the constitutionality of the 1981 amendment, we must determine whether it produces a sufficient risk of increasing the measure of punishment attached to the covered crimes. We have previously declined to articulate a single "formula" for identifying those legislative changes that have a sufficient effect on substantive crimes or punishments to fall within the constitutional prohibition, and we have no occasion to do so here. The amendment creates only the most speculative and attenuated possibility of producing the prohibited effect of increasing the measure of punishment for covered crimes, and such conjectural effects are insufficient under any threshold we might establish under the Ex Post Facto Clause.
Id. at 509-10, 115 S.Ct. 1597 (citations omitted) (emphasis added).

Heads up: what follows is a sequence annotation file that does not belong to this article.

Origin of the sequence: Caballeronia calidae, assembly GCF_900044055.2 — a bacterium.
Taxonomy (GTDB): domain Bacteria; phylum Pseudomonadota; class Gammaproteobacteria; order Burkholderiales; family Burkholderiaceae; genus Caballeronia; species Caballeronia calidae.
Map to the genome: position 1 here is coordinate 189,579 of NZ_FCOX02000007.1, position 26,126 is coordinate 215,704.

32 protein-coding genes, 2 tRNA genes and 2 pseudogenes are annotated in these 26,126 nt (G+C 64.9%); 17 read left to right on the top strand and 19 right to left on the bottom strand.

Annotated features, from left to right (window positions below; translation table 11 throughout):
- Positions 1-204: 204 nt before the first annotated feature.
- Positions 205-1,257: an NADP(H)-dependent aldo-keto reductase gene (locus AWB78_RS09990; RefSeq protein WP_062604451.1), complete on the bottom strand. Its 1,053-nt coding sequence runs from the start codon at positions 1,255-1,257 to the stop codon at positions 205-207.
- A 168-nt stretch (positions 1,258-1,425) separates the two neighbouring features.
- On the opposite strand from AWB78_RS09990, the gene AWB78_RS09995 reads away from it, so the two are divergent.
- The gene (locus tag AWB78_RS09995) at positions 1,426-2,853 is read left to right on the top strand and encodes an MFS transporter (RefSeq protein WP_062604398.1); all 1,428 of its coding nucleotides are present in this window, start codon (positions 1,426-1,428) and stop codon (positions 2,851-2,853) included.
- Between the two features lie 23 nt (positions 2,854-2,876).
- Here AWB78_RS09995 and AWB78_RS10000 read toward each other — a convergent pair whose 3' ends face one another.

The fact that section 3041.5(b)(2) "has no effect on any prisoner unless the [BPT] has first concluded, after a hearing, not only that the prisoner is unsuitable for parole, but also that it is not reasonable to expect that parole would be granted at a hearing during the following years,'" was crucial to the Supreme Court's holding in Morales. Id. at 511, 115 S.Ct. 1597. The Supreme Court also noted that section 3041.5(b)(2) applies only to "a class of prisoners for whom the likelihood of release on parole is quite remote." Id. Because the BPT had already found that Morales was not suitable for parole and that there was no reason to expect parole would be granted during the following years, and because Morales was a member of a class of prisoners for whom release on parole was already remote, the practical effect of a hearing postponement pursuant to section 3041.5(b)(2) was not significant. See id. at 512-13, 115 S.Ct. 1597. Given these circumstances, Morales could demonstrate nothing more than "the most speculative and attenuated risk" that section 3041.5(b)(2) would increase the punishment for his crimes. See id.